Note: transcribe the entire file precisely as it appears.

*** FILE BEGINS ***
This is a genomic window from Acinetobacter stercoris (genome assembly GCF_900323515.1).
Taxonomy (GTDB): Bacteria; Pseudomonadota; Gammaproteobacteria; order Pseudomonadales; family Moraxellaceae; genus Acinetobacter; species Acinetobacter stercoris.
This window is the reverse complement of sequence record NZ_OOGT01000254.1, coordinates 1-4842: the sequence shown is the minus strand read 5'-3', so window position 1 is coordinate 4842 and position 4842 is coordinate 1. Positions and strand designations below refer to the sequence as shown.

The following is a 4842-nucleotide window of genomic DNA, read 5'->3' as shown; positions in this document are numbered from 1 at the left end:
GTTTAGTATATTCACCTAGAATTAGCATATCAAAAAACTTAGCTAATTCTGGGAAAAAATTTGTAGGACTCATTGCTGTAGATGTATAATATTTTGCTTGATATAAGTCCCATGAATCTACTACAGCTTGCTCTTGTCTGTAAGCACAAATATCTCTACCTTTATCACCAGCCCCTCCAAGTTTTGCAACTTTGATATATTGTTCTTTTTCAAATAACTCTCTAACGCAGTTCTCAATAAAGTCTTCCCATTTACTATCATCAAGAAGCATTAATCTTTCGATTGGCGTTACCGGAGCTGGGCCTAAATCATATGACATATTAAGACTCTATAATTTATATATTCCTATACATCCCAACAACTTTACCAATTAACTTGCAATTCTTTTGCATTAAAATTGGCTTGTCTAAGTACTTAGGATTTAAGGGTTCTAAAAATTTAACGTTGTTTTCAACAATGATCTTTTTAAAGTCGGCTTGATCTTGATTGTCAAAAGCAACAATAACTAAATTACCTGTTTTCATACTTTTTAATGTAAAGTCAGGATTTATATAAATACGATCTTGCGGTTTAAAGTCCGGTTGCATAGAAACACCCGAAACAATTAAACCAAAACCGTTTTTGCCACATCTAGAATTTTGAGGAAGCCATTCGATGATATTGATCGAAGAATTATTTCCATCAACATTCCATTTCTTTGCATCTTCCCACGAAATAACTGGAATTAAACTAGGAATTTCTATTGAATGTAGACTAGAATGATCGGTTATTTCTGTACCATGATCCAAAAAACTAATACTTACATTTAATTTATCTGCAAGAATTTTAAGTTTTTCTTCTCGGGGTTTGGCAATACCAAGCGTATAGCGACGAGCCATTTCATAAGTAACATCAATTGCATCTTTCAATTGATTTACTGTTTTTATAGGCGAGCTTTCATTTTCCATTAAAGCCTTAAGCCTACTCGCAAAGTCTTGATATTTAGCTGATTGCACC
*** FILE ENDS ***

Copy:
This is a genomic window from Acinetobacter stercoris (genome assembly GCF_900323515.1).
Taxonomy (GTDB): Bacteria; Pseudomonadota; Gammaproteobacteria; order Pseudomonadales; family Moraxellaceae; genus Acinetobacter; species Acinetobacter stercoris.
This window is the reverse complement of sequence record NZ_OOGT01000254.1, coordinates 1-4842: the sequence shown is the minus strand read 5'-3', so window position 1 is coordinate 4842 and position 4842 is coordinate 1. Positions and strand designations below refer to the sequence as shown.

The following is a 4842-nucleotide window of genomic DNA, read 5'->3' as shown; positions in this document are numbered from 1 at the left end:
GTTTAGTATATTCACCTAGAATTAGCATATCAAAAAACTTAGCTAATTCTGGGAAAAAATTTGTAGGACTCATTGCTGTAGATGTATAATATTTTGCTTGATATAAGTCCCATGAATCTACTACAGCTTGCTCTTGTCTGTAAGCACAAATATCTCTACCTTTATCACCAGCCCCTCCAAGTTTTGCAACTTTGATATATTGTTCTTTTTCAAATAACTCTCTAACGCAGTTCTCAATAAAGTCTTCCCATTTACTATCATCAAGAAGCATTAATCTTTCGATTGGCGTTACCGGAGCTGGGCCTAAATCATATGACATATTAAGACTCTATAATTTATATATTCCTATACATCCCAACAACTTTACCAATTAACTTGCAATTCTTTTGCATTAAAATTGGCTTGTCTAAGTACTTAGGATTTAAGGGTTCTAAAAATTTAACGTTGTTTTCAACAATGATCTTTTTAAAGTCGGCTTGATCTTGATTGTCAAAAGCAACAATAACTAAATTACCTGTTTTCATACTTTTTAATGTAAAGTCAGGATTTATATAAATACGATCTTGCGGTTTAAAGTCCGGTTGCATAGAAACACCCGAAACAATTAAACCAAAACCGTTTTTGCCACATCTAGAATTTTGAGGAAGCCATTCGATGATATTGATCGAAGAATTATTTCCATCAACATTCCATTTCTTTGCATCTTCCCACGAAATAACTGGAATTAAACTAGGAATTTCTATTGAATGTAGACTAGAATGATCGGTTATTTCTGTACCATGATCCAAAAAACTAATACTTACATTTAATTTATCTGCAAGAATTTTAAGTTTTTCTTCTCGGGGTTTGGCAATACCAAGCGTATAGCGACGAGCCATTTCATAAGTAACATCAATTGCATCTTTCAATTGATTTACTGTTTTTATAGGCGAGCTTTCATTTTCCATTAAAGCCTTAAGCCTACTCGCAAAGTCTTGATATTTAGCTGATTGCACC